Customers in Australia and New Zealand will continue to be denied hemp foods as the region’s apex food standards body has said it would delay the decision on their approval.
FoodNavigator-Asia has reported in December 2011 that the legalising of hemp as a food source was close to being a reality after the head of Food Standards Australia and New Zealand (FSANZ) backed its entry into the food chain.
FSANZ CEO Steve McCutcheon had said then that his agency’s assessment had revealed, “Low THC hemp foods are safe to eat and may provide a useful alternative dietary source of many nutrients and polyunsaturated fatty acids.”
However, Dr Andrew Katelaris, who made the initial submission for their approval, said in a statement that he had received a letter dated March 16 stating that the approval would be delayed until late 2012.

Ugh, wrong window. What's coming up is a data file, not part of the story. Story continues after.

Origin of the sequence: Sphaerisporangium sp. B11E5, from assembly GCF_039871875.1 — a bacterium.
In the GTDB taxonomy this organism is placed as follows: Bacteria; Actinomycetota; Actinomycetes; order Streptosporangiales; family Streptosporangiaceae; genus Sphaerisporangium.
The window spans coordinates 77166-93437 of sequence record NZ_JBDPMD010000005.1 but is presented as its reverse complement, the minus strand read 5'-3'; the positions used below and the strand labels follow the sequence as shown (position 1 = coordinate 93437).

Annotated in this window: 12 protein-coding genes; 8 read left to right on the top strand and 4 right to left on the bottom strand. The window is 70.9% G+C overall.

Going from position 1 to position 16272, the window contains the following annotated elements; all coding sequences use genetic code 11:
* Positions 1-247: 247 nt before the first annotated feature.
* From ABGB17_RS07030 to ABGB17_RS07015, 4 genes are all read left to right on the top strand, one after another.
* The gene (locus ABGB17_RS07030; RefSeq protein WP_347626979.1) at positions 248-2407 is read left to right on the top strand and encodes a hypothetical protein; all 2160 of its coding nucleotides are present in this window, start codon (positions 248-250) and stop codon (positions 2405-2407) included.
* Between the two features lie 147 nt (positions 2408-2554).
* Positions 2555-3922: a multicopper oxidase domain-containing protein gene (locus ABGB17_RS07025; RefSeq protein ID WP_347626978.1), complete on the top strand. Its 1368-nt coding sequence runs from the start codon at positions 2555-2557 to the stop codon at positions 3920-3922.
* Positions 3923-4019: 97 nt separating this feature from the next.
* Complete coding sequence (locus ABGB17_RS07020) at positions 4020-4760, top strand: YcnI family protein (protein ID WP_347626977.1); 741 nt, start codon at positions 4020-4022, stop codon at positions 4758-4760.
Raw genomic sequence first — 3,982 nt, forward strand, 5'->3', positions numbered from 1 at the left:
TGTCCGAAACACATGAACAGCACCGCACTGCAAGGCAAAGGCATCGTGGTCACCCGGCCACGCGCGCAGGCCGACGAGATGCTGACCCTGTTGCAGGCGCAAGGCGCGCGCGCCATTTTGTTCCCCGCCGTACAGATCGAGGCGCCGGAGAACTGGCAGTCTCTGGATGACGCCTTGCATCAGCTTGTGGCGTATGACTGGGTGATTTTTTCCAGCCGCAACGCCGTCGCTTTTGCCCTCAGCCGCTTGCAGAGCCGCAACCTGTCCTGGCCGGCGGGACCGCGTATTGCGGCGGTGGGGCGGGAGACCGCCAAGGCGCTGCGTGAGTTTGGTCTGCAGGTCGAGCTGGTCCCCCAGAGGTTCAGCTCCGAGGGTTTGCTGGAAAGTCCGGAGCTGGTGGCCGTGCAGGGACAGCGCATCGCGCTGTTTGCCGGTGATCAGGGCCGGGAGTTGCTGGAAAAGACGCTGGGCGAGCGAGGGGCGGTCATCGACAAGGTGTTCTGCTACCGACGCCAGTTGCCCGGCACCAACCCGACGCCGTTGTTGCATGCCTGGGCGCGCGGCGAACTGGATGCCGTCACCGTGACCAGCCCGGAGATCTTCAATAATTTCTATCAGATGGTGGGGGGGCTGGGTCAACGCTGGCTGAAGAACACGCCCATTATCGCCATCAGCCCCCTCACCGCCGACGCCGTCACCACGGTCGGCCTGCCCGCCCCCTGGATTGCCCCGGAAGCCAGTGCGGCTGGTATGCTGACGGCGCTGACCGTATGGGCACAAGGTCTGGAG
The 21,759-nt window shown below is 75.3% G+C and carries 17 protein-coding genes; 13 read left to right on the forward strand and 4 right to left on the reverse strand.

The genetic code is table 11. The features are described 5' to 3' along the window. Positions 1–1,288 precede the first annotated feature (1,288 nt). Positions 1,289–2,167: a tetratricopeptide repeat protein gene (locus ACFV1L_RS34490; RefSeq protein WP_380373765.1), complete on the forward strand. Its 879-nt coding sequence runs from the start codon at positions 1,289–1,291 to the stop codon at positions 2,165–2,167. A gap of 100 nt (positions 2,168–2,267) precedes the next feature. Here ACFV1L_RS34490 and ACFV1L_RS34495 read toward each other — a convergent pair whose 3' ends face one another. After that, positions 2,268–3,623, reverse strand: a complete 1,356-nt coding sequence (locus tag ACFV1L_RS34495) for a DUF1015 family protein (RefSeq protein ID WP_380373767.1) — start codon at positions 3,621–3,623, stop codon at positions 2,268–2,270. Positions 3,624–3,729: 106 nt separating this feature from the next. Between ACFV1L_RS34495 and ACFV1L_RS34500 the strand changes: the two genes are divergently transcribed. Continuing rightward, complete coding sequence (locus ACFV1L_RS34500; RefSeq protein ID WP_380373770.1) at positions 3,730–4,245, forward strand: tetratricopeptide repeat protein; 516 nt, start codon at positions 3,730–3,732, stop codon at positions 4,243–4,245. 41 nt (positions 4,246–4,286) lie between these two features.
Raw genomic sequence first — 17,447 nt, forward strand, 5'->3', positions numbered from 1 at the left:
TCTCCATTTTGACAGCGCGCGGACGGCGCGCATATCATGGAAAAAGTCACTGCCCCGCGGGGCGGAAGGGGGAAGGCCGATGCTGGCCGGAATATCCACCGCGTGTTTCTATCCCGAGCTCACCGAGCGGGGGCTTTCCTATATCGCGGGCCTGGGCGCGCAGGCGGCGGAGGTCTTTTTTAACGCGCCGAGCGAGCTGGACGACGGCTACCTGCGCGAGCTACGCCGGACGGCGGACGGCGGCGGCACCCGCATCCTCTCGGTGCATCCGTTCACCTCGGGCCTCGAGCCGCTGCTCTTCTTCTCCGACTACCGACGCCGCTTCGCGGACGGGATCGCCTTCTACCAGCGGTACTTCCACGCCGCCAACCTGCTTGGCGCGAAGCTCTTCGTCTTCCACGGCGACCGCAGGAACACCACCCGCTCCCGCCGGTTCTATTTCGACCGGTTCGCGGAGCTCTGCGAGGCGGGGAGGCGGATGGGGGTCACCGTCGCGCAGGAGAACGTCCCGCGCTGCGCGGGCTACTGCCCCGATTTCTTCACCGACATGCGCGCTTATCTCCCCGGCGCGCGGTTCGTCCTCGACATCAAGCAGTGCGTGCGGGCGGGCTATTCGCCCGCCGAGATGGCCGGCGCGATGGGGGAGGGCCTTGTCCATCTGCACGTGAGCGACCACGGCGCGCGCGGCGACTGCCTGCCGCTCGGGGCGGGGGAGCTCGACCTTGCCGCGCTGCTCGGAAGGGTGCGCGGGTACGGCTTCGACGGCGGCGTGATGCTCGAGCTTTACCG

FSANZ stated in the letter that there were a number of issues that needed to be addressed before a final decision can be made by its board, including the potential cost impact on food and law enforcement agencies.
Also of concern was the issue of whether hemp foods could interfere with saliva THC testing results and whether the industry can achieve lower amounts of THC in foods than the levels proposed by FSANZ in their initial assessment, it said.
THC or delta 9-tetrahydrocannabinol is the compound found in Cannabis sativa that when present in high concentrations is responsible for the psychoactive effect of the plant.
Varieties of C. sativa that contain high levels of THC are known by various names including marijuana, whereas varieties with low THC concentrations are referred to as hemp or industrial hemp.
“I am fervently opposed to this delay in the assessment of the hemp foods application, since it is the third time the decision has been setback in 18 months,” Katelaris said, adding that he would be contacting the Administrative Appeals Tribunal to provide an independent review of the FSANZ assessment process.